Neurocomputing in surface water hydrology and hydraulics: a review of two decades retrospective, current status and future prospects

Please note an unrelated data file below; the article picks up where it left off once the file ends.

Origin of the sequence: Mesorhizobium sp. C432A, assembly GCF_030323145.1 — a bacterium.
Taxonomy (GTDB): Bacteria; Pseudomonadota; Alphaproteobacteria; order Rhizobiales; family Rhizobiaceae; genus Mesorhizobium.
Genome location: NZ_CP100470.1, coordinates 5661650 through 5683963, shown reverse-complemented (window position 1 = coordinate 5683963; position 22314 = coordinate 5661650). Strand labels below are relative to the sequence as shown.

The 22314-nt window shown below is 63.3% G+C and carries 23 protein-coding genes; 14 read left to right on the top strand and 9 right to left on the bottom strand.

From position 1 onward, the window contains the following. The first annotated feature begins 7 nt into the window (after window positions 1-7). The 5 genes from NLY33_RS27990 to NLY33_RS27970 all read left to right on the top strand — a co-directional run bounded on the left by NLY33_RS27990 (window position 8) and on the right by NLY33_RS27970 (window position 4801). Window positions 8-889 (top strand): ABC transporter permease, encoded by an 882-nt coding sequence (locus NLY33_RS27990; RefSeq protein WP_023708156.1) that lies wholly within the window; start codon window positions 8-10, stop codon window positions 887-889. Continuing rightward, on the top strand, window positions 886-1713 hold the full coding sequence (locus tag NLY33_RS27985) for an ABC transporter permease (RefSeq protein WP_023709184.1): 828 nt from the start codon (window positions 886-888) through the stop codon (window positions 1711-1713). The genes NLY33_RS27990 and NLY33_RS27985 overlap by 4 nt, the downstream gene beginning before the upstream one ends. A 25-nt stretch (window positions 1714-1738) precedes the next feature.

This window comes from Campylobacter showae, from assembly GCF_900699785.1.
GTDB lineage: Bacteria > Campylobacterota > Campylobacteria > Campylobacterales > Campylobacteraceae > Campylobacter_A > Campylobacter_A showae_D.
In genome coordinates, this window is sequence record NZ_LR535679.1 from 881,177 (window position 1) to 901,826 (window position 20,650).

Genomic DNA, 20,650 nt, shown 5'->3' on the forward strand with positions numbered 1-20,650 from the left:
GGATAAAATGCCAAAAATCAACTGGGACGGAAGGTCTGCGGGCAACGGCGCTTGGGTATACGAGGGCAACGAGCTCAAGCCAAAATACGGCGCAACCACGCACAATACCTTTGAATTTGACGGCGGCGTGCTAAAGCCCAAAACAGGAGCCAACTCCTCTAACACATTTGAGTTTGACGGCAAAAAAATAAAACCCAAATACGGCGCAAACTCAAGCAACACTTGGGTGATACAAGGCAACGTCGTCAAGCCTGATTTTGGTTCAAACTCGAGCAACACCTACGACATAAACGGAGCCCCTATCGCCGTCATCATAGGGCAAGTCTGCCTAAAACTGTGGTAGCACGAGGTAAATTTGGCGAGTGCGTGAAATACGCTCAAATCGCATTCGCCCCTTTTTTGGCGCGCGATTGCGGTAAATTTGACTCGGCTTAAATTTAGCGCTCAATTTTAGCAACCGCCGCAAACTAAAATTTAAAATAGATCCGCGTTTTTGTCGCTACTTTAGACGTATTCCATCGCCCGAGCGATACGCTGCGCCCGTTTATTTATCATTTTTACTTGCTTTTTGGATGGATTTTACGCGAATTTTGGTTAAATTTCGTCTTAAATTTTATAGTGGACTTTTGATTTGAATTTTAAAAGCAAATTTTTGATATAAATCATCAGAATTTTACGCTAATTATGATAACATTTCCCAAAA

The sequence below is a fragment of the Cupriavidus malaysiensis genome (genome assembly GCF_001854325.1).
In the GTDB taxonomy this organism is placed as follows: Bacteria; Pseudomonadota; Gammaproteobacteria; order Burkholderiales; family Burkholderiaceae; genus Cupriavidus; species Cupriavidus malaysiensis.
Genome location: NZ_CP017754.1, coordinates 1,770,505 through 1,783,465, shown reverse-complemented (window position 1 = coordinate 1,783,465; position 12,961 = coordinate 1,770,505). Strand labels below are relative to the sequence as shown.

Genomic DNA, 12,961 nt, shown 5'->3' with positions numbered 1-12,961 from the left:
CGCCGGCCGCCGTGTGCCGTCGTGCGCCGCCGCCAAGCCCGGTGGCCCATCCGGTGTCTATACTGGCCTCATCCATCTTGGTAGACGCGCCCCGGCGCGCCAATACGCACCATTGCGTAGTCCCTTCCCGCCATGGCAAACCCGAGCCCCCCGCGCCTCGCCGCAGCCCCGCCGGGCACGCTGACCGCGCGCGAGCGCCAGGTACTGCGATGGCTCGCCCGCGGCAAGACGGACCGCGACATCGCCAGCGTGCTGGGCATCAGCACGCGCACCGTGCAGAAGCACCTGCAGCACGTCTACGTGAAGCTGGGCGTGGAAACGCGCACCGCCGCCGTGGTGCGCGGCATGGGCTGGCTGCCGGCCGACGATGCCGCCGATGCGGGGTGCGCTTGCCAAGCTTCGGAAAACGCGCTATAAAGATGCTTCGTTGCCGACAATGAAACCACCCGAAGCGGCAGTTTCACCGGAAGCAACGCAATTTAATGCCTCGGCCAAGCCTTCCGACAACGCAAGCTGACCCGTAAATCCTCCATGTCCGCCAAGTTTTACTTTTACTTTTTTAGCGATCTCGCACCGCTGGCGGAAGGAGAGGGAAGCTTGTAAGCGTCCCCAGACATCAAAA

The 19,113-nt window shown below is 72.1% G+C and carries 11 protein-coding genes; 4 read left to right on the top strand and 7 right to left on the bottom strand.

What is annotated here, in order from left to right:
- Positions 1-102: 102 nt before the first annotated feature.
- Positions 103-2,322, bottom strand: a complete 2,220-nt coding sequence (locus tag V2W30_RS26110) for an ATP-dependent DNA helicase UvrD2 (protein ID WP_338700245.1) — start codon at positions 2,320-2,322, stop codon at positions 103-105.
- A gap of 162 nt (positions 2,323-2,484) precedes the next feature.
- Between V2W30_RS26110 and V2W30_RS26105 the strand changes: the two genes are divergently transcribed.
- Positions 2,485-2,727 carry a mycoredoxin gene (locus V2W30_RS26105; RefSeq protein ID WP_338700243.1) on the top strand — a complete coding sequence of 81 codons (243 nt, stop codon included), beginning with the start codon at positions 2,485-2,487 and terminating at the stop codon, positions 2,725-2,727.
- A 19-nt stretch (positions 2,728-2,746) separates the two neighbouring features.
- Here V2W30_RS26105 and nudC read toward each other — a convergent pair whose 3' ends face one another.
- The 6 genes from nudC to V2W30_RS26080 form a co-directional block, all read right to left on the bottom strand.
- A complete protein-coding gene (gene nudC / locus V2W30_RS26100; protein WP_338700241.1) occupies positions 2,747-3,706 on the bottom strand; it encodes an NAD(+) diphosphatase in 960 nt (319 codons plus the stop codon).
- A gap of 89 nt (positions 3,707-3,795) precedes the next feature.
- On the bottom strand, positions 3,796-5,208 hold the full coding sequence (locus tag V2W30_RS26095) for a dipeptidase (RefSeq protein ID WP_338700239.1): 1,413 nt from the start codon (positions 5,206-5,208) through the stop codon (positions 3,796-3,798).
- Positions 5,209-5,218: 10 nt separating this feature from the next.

Neurocomputing methods have contributed significantly to the advancement of modelling techniques in surface water hydrology and hydraulics in the last couple of decades, primarily due to their vast performance advantages and usage amenity. This comprehensive review considers the research progress in the past two decades, the current state-of-the-art, and future prospects of the application of neurocomputing to different aspects of hydrological sciences, i.e., quantitative surface hydrology and hydraulics. An extensive literature survey, by running over more than 800 peer-reviewed papers, outlines and concisely explores the past and recent tendencies in the application of conventional neural-based approaches and modern neurocomputing models in relevant topics of hydrological and hydraulic sciences. Apart from segregated descriptions and analyses of the main facets of surface hydrology and hydraulics, this review offers a practical summary of prevailing neurocomputing methods used in different subfields of hydrology and water engineering. Six relevant topics to modelling hydrological and hydraulic sciences are articulated and analysed, including modelling of water level in surface water bodies, flood and risk assessment, sediment transport in river systems, urban water demand prediction, modelling flow through hydro-structures, and hydraulics of sewers. This review is meant to be a mainstream guideline for researchers and practitioners whose work is associated with data mining and machine learning methods in various areas of water engineering and hydrological sciences to assist them to decide on suitable methods, network structures and modelling strategies for a given problem.